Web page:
Nvidia CEO Jensen Huang revealed Sunday during his keynote at CES 2018, the annual tech trade show in Las Vegas, that Aurora is going to be using Nvidia’s new Xavier processor as one of the building blocks of its self-driving vehicle system. The Xavier processor, is essentially the processing foundation that Aurora will use to build on.
“Nvidia Drive Xavier is a key element of Aurora’s computer, delivering the performance needed to power our self-driving system, said Aurora CEO Chris Urmson.
Aurora is just one of many companies lining up to work with Nvidia. More than 320 companies are working with the company in their pursuit to develop self-driving technology, Huang said Sunday. Nvidia revealed for the first time it’s working with Uber (uber), Baidu (bidu), and Volkswagen (vlkay).
Nvidia is known as a graphics processing chipmaker. But the company has been diversifying new technologies, notably artificial intelligence and self-driving cars. Xavier is a complete system-on-a-chip processor that’s essentially an AI brain for self-driving cars. Nvidia’s Xavier processor is a brand-new architecture that Nvidia calls Volta, which has the speedier and more robust structure needed to unlock the power of artificial intelligence.
Samples of the Xavier processor, which can deliver 30 trillion deep learning operations per second and only use 30 watts of power, will be delivered to customers this quarter.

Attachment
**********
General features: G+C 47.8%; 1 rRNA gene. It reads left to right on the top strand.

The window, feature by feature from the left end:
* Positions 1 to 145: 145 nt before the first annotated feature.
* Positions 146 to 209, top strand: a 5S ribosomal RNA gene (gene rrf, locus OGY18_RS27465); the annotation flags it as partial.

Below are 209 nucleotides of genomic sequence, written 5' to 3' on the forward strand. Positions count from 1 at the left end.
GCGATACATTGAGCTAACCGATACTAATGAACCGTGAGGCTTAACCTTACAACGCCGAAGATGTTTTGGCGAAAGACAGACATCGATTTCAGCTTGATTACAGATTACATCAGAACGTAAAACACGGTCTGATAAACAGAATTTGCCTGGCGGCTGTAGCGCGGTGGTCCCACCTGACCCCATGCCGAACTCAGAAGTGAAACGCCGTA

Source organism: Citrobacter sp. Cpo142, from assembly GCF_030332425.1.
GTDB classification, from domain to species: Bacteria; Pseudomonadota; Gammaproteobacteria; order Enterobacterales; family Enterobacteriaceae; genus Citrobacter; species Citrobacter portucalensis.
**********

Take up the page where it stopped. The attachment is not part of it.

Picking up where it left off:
Aurora first revealed its business model to Fortune back in April. But the company operated largely in secret until last week when it announced partnerships with Volkswagen Group and Hyundai. VW Group plans to launch commercial fleets of self-driving electric vehicles in two to five cities beginning in 2021. These “mobility-as-a-service” fleets—a system VW Group is currently developing—will initially include smaller self-driving vehicles that people can hail as well as larger vans.
Aurora was founded by Sterling Anderson, a former director of the semi-autonomous Autopilot program at Tesla; Drew Bagnell, who headed the autonomy and perception team at Uber’s Advanced Technologies Center; and Urmson, the former head of Google’s self-driving project. Urmson left Google before the self-driving project changed its name to Waymo and spun out to become a business under Google’s parent, Alphabet.